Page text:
The peaceful early morning River Suir, belies the enormous ship-building yard that built the world’s first fleet of iron steam ships in the 19th century.
When the Malcolmson’s, a local Quaker family opened Neptune Ironworks, a ship repair yard in 1843 for their fleet of liners, repairs turned to shipbuilding and three years later, the “SS Neptune” was launched. It achieved fame as the first iron ship to sail into St. Petersburg, an occasion marked by a presentation of Waterford Crystal to the Russian Tsar.
Neptune Ironworks, went on to employ over a thousand local men and built five of the trans-Atlantic liners that sailed between London, Le Harve and New York. But despite its success, the Malcolmson brothers went bankrupt in the 1870s and in 1882 the yard closed. All traces of the industry have gone – and now the river glides gently through Waterford City, passed the renovated quays and a variety of pleasure craft.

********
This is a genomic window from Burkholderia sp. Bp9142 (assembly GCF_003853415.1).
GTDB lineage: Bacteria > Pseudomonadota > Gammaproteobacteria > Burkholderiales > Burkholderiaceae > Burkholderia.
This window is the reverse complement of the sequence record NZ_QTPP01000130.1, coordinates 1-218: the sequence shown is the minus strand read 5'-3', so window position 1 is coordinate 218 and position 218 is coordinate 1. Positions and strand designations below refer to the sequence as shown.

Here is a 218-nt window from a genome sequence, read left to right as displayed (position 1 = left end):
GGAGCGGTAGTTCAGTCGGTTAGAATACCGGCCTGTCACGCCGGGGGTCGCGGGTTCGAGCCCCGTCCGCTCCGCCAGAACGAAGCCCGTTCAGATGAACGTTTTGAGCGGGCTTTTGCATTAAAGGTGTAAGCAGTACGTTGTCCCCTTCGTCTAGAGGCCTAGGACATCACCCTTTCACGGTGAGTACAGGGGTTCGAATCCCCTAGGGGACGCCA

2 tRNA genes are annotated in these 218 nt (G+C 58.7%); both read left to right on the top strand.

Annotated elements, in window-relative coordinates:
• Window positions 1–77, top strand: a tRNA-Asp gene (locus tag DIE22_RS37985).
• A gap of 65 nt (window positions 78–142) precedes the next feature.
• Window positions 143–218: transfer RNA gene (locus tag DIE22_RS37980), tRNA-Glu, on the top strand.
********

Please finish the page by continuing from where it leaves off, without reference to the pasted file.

More about the city and river on the Waterford Revealed tab.
One response to “Neptune and the River Suir”
A scene I’d not think of doing in monochrome but it works nicely.
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